Nine, five, and three are mystical numbers- the diapason, diapente, and diatrion of the Greeks. Nine consists of a trinity of trinities. According to the Pythagorean numbers, man is a full chord, or eight notes, and deity comes next. Three, being the trinity, represents a perfect unity, twice three is the perfect dual, and thrice three is the perfect plural. This explains the use of nine as a mystical number, and also as an exhaustive plural, and consequently no definite number, but a simple representative of plural perfection. (See Diapason.)
(1) Nine indicating perfection or completion: -
There are nine heavens. (See Heavens.)
There are the nine korrigan or fays of Armorica.
There were nine muses.
There were nine Gallieenæ or virgin priestesses of the ancient Gallic oracle. The serpents or Nagas of Southern Indian worship are nine in number.
There are nine worthies (q.v.); and nine worthies of London. (See Worthies.) There were nine rivers of hell, according to classic mythology. Milton says the gates of hell are “thrice three-fold; three folds are brass, three iron, three of adamantine rock. They had nine folds, nine plates, and nine linings.” (Paradise Lost, ii. 645.)
Vulcan, when kicked out of heaven, was nine days falling, and then lighted on the island Lemnos.
A fee asked a Norman peasant to change babes with her, but the peasant replied, “No, not if your child were nine times fairer than my own.” (Fairy Mythology, p. 473.)
(3) Nine as a mystic number. Examples of its superstitious use:
Hydra. The hydra had nine heads. (See Hydra.)
At the Lemuria, held by the Romans on the 9th, 11th, and 13th of May, persons haunted threw black beans over their heads, pronouncing nine times the words: “Avaunt, ye spectres from this house!” and the exorcism was complete. (See Ovid's Fasti.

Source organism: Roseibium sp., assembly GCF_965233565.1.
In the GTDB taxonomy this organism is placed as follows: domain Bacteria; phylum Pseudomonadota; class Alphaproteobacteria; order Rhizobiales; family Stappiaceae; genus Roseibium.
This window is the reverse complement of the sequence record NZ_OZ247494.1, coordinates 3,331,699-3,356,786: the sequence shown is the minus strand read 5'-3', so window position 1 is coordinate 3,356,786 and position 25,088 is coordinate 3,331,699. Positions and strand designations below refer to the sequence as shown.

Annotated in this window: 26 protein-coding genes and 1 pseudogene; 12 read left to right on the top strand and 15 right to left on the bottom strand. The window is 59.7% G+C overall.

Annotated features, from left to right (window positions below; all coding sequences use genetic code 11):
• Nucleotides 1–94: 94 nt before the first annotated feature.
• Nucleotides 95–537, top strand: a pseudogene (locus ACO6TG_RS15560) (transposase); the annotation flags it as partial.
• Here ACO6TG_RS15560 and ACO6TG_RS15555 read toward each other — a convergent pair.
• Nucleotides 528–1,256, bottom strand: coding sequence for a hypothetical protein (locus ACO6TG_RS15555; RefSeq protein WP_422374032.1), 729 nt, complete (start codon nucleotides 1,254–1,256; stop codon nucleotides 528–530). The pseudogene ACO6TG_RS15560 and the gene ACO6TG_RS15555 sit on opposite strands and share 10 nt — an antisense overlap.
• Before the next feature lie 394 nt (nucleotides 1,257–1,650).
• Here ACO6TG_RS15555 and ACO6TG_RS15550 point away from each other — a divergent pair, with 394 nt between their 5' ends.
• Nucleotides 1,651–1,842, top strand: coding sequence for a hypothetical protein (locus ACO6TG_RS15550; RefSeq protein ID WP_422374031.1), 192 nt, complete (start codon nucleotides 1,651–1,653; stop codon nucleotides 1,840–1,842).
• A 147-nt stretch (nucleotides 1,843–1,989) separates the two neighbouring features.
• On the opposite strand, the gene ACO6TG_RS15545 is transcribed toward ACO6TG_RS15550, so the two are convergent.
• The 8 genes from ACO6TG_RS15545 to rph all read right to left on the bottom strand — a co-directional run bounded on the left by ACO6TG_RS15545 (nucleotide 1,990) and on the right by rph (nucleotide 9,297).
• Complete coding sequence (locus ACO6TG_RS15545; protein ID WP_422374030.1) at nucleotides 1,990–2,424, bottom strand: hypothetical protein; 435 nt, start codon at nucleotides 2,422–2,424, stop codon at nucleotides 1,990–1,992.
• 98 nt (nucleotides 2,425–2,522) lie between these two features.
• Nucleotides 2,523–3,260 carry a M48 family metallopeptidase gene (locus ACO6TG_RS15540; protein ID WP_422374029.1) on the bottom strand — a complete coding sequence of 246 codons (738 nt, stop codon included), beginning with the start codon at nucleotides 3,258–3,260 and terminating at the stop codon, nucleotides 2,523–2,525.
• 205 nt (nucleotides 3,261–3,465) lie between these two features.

Magpies. To see nine magpies is most unlucky. (See Magpie.) Odin's ring dropped eight other rings every ninth night. Ordeals. In the ordeal by fire, nine hot ploughshares were laid lengthwise at unequal distances. Peas. If a servant finds nine green peas in a peascod, she lays it on the lintel of the kitchen door, and the first man that enters in is to be her cavalier.
Niobe's children lay nine days in their blood before they were buried.
According to the Ptolemaic system, there were seven planets, the Firmament or the Fixt, and the Crystalline. Above these nine came the Primum Mobile or First Moved, and the Empyrean or abode of Deity.
The followers of Jaina, a heterodox sect of the Hindus, believe all objects are classed under nine categories (See Jainas.)
Shakespeare speaks of the “ninth part of a hair.”
“Ill cavil on the ninth part of a hair.” 1 Hen IV, iii 1
To look nine ways. To squint.
The superlative of superlatives in Eastern estimation. It is by nines that Eastern presents are given when the donor wishes to extend his bounty to the highest pitch of munificence.
“He [Dakianos] caused himself to be preceded by nine superb camels. The first was loaded with 9 suits of gold adorned with jewels, the second bore 9 sabres, the hilts and scabbards of which were adorned with diamonds; upon the third camel were 9 suits of armour, the fourth had 9 suits of horse furniture; the fifth had 9 cases full of sapphires; the sixth had 9 cases full of rubies, the seventh, 9 cases full of emeralds, the eighth had 9 cases full of amethysts; and the ninth had 9 cases full of diamonds.” —Comte de Caylus Oriental Tales; Dakianos and the Seven Sleepers
Source: Dictionary of Phrase and Fable, E. Cobham Brewer, 1894